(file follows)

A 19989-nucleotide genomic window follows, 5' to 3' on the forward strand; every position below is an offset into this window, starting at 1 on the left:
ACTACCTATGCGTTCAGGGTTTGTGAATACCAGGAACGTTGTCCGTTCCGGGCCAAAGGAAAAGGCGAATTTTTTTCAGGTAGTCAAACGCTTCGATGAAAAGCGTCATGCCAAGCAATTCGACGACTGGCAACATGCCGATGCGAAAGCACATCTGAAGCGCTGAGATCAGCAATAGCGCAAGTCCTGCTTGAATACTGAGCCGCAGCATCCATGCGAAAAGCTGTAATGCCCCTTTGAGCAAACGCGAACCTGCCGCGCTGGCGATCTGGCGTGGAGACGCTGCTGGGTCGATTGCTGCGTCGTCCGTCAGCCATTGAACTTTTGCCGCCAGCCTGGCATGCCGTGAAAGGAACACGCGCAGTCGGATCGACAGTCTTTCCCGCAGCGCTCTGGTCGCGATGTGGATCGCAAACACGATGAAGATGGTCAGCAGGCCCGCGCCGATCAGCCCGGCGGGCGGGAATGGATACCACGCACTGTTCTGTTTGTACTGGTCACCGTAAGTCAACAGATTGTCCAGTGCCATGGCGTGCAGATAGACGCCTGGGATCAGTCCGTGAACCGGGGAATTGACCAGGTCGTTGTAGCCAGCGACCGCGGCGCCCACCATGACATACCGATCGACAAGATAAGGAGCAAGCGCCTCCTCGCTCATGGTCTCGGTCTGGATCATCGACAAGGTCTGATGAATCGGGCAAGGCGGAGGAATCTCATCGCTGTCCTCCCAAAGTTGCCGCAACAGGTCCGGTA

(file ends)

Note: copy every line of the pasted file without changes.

A 19989-nucleotide genomic window follows, 5' to 3' on the forward strand; every position below is an offset into this window, starting at 1 on the left:
ACTACCTATGCGTTCAGGGTTTGTGAATACCAGGAACGTTGTCCGTTCCGGGCCAAAGGAAAAGGCGAATTTTTTTCAGGTAGTCAAACGCTTCGATGAAAAGCGTCATGCCAAGCAATTCGACGACTGGCAACATGCCGATGCGAAAGCACATCTGAAGCGCTGAGATCAGCAATAGCGCAAGTCCTGCTTGAATACTGAGCCGCAGCATCCATGCGAAAAGCTGTAATGCCCCTTTGAGCAAACGCGAACCTGCCGCGCTGGCGATCTGGCGTGGAGACGCTGCTGGGTCGATTGCTGCGTCGTCCGTCAGCCATTGAACTTTTGCCGCCAGCCTGGCATGCCGTGAAAGGAACACGCGCAGTCGGATCGACAGTCTTTCCCGCAGCGCTCTGGTCGCGATGTGGATCGCAAACACGATGAAGATGGTCAGCAGGCCCGCGCCGATCAGCCCGGCGGGCGGGAATGGATACCACGCACTGTTCTGTTTGTACTGGTCACCGTAAGTCAACAGATTGTCCAGTGCCATGGCGTGCAGATAGACGCCTGGGATCAGTCCGTGAACCGGGGAATTGACCAGGTCGTTGTAGCCAGCGACCGCGGCGCCCACCATGACATACCGATCGACAAGATAAGGAGCAAGCGCCTCCTCGCTCATGGTCTCGGTCTGGATCATCGACAAGGTCTGATGAATCGGGCAAGGCGGAGGAATCTCATCGCTGTCCTCCCAAAGTTGCCGCAACAGGTCCGGTA